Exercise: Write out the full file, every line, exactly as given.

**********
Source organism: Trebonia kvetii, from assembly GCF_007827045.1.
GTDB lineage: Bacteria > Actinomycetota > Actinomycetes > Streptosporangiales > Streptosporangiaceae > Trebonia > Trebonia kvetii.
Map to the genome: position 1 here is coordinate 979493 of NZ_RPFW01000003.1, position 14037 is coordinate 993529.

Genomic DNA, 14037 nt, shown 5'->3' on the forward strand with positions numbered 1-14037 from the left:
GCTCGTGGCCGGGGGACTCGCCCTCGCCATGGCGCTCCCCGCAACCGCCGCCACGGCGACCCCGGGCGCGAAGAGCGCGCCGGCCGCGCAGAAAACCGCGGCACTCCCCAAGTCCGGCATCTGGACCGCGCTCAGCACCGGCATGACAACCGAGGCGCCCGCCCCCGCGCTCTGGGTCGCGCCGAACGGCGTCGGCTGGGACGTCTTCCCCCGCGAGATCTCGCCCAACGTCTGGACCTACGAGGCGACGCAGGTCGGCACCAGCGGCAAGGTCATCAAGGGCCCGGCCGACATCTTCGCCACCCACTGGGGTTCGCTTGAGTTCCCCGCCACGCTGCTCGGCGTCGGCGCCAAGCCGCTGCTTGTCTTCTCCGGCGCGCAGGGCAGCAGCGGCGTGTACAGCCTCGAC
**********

Source organism: Trebonia kvetii, from assembly GCF_007827045.1.
GTDB lineage: Bacteria > Actinomycetota > Actinomycetes > Streptosporangiales > Streptosporangiaceae > Trebonia > Trebonia kvetii.
Map to the genome: position 1 here is coordinate 979493 of NZ_RPFW01000003.1, position 14037 is coordinate 993529.

Genomic DNA, 14037 nt, shown 5'->3' on the forward strand with positions numbered 1-14037 from the left:
GCTCGTGGCCGGGGGACTCGCCCTCGCCATGGCGCTCCCCGCAACCGCCGCCACGGCGACCCCGGGCGCGAAGAGCGCGCCGGCCGCGCAGAAAACCGCGGCACTCCCCAAGTCCGGCATCTGGACCGCGCTCAGCACCGGCATGACAACCGAGGCGCCCGCCCCCGCGCTCTGGGTCGCGCCGAACGGCGTCGGCTGGGACGTCTTCCCCCGCGAGATCTCGCCCAACGTCTGGACCTACGAGGCGACGCAGGTCGGCACCAGCGGCAAGGTCATCAAGGGCCCGGCCGACATCTTCGCCACCCACTGGGGTTCGCTTGAGTTCCCCGCCACGCTGCTCGGCGTCGGCGCCAAGCCGCTGCTTGTCTTCTCCGGCGCGCAGGGCAGCAGCGGCGTGTACAGCCTCGAC